Hypnotic State Measured

When I let go of what I am, I become what I might be.

Just remain in the center; watching.  And then forget that you are there.

Lao Tzu, an ancient Chinese philosopher in the quotes above describes the state of mind that we seek in hypnosis. It is a combination of complete relaxation and utmost concentration. Nowadays, both states can easily be measured. A neuroscientist Chris Berka of Advanced Brain Monitoring does just that. She works with athletes and performers to help them tap into a state of extreme mental focus, called being “in the zone.” The zone state (which amateurs can achieve too) has a particular signature in the brain activity: alpha and theta waves. It is the combination of the two that we access in hypnosis as well. Chris Berka turns laymen into experts in one day through a series of exercises bringing their alpha and theta waves to the prominent levels while monitoring these frequencies while her clients focus and relax.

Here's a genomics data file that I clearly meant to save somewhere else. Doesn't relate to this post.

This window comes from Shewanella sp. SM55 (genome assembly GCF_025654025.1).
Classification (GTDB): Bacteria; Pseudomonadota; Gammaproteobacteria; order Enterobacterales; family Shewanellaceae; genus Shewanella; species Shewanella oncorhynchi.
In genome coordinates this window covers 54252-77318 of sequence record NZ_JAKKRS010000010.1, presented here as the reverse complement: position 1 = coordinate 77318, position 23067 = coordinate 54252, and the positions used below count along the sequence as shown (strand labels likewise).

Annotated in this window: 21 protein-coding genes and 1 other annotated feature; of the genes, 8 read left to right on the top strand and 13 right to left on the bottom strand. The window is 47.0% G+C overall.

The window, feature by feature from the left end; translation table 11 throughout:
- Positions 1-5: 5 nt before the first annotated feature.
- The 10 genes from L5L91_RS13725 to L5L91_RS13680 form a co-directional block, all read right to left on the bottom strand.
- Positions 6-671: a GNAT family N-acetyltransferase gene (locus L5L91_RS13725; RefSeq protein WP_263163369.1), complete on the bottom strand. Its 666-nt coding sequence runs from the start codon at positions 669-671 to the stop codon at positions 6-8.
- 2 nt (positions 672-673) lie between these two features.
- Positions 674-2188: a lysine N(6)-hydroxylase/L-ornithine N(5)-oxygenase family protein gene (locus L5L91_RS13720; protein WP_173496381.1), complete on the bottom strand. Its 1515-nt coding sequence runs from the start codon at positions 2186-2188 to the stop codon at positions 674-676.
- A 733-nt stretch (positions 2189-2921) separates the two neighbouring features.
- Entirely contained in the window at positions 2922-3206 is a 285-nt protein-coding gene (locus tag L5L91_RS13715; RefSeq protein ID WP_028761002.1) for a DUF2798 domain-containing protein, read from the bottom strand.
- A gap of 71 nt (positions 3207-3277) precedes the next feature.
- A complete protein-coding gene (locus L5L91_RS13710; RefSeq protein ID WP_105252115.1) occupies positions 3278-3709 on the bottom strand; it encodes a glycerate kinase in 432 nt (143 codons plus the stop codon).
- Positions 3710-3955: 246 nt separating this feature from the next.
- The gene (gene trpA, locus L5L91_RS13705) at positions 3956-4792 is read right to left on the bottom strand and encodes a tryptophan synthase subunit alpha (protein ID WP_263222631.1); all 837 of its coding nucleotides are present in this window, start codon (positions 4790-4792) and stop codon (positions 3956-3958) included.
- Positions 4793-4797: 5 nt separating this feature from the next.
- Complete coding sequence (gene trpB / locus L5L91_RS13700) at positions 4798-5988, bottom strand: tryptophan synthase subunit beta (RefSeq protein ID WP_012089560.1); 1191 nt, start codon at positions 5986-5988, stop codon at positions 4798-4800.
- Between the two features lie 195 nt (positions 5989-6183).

Alpha waves are a type of brain waves usually detected either by electroencephalography (EEG) or magnetoencephalography (MEG). They predominantly originate from the occipital lobe during wakeful relaxation with closed eyes.

Theta waves generate the theta rhythm recorded either from inside the brain or from electrodes glued to the scalp. The function of the hippocampal theta rhythm is attributed to arousal and sensorimotor processing, learning and memory.

In order to achieve the results described above you need to experience a state of light trance and relaxation (alpha waves), and concentrate (theta waves) in a very relaxed way on the goals for which you are striving.This is exactly how hypnosis works.

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